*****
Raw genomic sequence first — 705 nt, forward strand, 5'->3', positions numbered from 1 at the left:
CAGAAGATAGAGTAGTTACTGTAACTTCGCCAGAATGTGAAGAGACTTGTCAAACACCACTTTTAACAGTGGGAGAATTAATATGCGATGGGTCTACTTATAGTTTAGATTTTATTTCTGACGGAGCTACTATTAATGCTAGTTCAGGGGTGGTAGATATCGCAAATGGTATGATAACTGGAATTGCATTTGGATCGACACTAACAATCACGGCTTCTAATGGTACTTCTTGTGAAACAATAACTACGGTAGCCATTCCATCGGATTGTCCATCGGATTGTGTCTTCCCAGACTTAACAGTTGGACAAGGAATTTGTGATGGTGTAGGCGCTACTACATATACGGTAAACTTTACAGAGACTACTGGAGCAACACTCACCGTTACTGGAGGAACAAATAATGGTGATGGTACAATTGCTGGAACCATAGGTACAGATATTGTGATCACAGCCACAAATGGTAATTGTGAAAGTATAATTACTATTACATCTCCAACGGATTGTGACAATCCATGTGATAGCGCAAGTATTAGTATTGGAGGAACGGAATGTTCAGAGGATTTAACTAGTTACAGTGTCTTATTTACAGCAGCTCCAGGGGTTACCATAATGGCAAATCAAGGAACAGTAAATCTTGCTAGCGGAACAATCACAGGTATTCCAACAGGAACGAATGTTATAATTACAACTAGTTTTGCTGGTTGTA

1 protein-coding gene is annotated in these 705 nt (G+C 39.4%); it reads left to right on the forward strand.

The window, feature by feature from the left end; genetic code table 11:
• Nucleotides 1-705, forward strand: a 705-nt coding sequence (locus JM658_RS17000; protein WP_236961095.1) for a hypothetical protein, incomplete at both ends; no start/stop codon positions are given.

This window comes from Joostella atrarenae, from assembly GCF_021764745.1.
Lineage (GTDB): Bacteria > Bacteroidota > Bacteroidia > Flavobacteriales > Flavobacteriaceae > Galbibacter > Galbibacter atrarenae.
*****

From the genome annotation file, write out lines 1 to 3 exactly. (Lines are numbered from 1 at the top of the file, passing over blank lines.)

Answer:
Raw genomic sequence first — 705 nt, forward strand, 5'->3', positions numbered from 1 at the left:
CAGAAGATAGAGTAGTTACTGTAACTTCGCCAGAATGTGAAGAGACTTGTCAAACACCACTTTTAACAGTGGGAGAATTAATATGCGATGGGTCTACTTATAGTTTAGATTTTATTTCTGACGGAGCTACTATTAATGCTAGTTCAGGGGTGGTAGATATCGCAAATGGTATGATAACTGGAATTGCATTTGGATCGACACTAACAATCACGGCTTCTAATGGTACTTCTTGTGAAACAATAACTACGGTAGCCATTCCATCGGATTGTCCATCGGATTGTGTCTTCCCAGACTTAACAGTTGGACAAGGAATTTGTGATGGTGTAGGCGCTACTACATATACGGTAAACTTTACAGAGACTACTGGAGCAACACTCACCGTTACTGGAGGAACAAATAATGGTGATGGTACAATTGCTGGAACCATAGGTACAGATATTGTGATCACAGCCACAAATGGTAATTGTGAAAGTATAATTACTATTACATCTCCAACGGATTGTGACAATCCATGTGATAGCGCAAGTATTAGTATTGGAGGAACGGAATGTTCAGAGGATTTAACTAGTTACAGTGTCTTATTTACAGCAGCTCCAGGGGTTACCATAATGGCAAATCAAGGAACAGTAAATCTTGCTAGCGGAACAATCACAGGTATTCCAACAGGAACGAATGTTATAATTACAACTAGTTTTGCTGGTTGTA

1 protein-coding gene is annotated in these 705 nt (G+C 39.4%); it reads left to right on the forward strand.